Listen to Les McKeown read this blog post:
I spend the majority of my time with groups and teams, helping them make high-quality decisions.
You’d be surprised (or perhaps you wouldn’t) at the degree to which even highly effective individuals can become paralyzed – or at the very least, dramatically slowed down – in their decision-making capabilities once they’re placed in a team environment.
Let’s face it, most groups and teams are highly ineffective at making good quality decisions consistently, repeatedly, and without stress.
There’s something about putting a bunch of people together – however competent they may be individually – that generates redundancy, friction and confusion.
There are teams that consistently operate at a high level, however, and although they’re hard to find, I’ve had the pleasure of working with many. In every case, one thing stands out above all, and that’s the rhythm of their discussions.
This may seem somewhat arcane: surely it’s the brilliance of their ideas, or the courage of their decisions that set high-performing teams apart?
Nope. Success in team-based decision-making is built on the mundane (as with so much else in leadership).
Just how mundane? Mundane like this: Data; debate; decide or defer.
That’s the rhythm of successful team-based decision-making.
"With teams that consistently operate at a high level, in every case, one thing stands out above all, and that’s the rhythm of their discussions." - Les McKeown, Founder and CEO, Predictable Success
Data; debate; decide or defer. Data; debate; decide or defer. Say it over a few times and it starts to sound like a drumbeat – and that’s just what it is, the underlying drumbeat to the decision-making discussions of a high-performing team. Let's take a brief look at each 'beat':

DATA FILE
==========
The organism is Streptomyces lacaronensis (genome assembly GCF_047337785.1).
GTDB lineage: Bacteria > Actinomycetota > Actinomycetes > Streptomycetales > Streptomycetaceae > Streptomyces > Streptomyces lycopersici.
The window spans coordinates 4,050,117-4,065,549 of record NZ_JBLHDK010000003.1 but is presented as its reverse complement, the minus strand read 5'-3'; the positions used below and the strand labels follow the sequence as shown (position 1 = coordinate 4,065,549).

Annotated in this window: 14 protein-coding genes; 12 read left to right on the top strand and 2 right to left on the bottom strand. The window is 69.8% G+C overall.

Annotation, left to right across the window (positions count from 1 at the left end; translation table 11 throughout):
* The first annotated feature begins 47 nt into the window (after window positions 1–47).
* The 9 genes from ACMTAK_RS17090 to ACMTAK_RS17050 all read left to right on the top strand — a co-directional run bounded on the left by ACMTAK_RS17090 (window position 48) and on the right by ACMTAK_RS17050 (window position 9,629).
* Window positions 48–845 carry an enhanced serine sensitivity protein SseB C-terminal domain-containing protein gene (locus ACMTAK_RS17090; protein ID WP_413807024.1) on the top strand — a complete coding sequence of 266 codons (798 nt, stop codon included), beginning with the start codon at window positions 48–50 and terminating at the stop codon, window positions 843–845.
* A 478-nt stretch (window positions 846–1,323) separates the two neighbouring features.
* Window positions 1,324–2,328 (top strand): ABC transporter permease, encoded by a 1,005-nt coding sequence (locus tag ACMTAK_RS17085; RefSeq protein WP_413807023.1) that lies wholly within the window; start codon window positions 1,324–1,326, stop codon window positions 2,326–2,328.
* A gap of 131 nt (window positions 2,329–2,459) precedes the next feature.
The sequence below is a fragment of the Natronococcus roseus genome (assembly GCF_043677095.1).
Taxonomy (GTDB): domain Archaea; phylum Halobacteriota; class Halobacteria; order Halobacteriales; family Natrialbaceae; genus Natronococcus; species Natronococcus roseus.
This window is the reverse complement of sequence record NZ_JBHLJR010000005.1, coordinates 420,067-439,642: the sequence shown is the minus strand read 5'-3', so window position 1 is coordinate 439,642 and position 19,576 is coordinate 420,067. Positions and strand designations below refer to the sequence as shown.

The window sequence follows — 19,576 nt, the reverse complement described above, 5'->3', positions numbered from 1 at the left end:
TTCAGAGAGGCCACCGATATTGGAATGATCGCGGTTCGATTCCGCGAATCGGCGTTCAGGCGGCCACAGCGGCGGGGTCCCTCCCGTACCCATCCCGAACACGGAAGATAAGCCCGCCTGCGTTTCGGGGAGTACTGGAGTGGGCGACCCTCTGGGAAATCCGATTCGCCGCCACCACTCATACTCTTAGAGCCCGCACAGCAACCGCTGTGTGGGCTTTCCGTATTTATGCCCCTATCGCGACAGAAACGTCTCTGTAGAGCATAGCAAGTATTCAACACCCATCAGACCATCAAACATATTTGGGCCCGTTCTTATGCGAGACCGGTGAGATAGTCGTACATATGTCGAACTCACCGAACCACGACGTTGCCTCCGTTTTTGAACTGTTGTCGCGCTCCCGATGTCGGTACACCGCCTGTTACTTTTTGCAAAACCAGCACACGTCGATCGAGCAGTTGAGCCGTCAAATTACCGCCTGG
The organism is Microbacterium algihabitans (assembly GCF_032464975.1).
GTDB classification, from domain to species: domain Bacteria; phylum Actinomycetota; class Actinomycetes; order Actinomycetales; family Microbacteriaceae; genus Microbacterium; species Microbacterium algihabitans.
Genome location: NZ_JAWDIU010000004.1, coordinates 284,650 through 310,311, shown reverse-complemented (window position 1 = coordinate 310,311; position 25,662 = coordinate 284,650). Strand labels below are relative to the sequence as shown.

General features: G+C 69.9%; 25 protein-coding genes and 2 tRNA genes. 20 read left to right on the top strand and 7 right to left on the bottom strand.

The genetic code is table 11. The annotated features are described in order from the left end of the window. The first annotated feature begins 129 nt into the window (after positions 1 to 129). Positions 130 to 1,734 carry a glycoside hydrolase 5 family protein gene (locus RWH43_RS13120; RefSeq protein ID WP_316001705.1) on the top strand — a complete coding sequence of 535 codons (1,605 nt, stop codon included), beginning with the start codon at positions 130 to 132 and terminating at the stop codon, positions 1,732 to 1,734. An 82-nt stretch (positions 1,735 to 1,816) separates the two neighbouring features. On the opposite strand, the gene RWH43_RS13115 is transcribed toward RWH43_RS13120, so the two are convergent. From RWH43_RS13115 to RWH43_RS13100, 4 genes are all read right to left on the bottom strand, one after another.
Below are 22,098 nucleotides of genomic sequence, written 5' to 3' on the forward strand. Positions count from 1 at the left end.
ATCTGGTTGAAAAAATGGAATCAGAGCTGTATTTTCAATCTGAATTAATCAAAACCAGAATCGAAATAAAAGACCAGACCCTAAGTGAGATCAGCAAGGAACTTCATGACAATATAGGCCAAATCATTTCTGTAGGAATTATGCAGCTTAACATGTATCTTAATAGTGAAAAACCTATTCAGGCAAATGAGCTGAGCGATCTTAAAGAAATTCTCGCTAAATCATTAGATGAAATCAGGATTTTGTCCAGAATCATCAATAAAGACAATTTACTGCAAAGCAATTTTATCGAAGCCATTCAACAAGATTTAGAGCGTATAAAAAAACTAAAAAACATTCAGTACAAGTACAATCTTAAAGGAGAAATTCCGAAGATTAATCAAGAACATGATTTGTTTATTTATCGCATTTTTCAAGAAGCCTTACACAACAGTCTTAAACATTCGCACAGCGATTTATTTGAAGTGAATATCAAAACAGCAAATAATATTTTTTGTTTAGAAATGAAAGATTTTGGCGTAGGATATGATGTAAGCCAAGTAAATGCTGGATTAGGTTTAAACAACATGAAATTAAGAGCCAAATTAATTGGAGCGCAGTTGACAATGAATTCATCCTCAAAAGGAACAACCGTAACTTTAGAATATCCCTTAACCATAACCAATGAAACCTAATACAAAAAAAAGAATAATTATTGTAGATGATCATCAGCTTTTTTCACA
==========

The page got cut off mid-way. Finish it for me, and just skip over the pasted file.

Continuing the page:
High-performing teams start with data. Not anecdote, not pain points, not speculation, not opinion – data.
That’s not to say that the alternatives are valueless – anecdote, pain points, speculation and opinion are all valid ways to uncover candidates for discussion – but once something gets on the agenda, the only place to start is with consideration of hard data.
No hard data, no discussion. How much would that principle shorten most of your team meetings…?
Debate is at the heart of high-quality team-based decision-making – but not just any sort of free-for-all debate.
High-performing teams first of all only debate the underlying data (as we’ve already seen), but most importantly, they do so dispassionately, objectively, and with only the good of the enterprise at heart.
Think this sounds a little too altruistic, a trifle unrealistic to expect from your hard-charging, passionate team members?
Try using the 20 most powerful words in business as a starting point.
Decide or defer
It’s time to fish, or cut bait – you’ve assembled the data, debated it, and now it’s time to make a decision.
Sounds easy, but most teams and groups flunk this part of the process. Why?
Simply by letting the debate stage rumble on for so long that when the time comes to make a decision, everyone in the room is tired, confused, or both – or worse, the debate goes on for so long that there is no time to make a decision.
Here’s a simple tip from high-performing teams: agree in advance on the precise time at which the decision will be made.
If you’re starting the discussion at 10am, agree in advance to move to a decision at 10:45am (or 1pm, or 5pm – whenever is appropriate for the matter under discussion) – and stick to it.
If for some reason you can’t make a decision then, it’s almost certainly because some key data is missing. In which case, defer the issue until the needed information is available.
Say it with me one more time: Data; debate; decide or defer. If you need to make decisions in a group or team, it’s the rhythm of success.
Free eBook: 6 Steps To Transform Your Team Into A Decision-Making Machine:
What about you? How effective are you and your team in making high-quality decisions?
Great to see you here! What about you? How effective are you and your team in making high-quality decisions? Let me know in the comments below!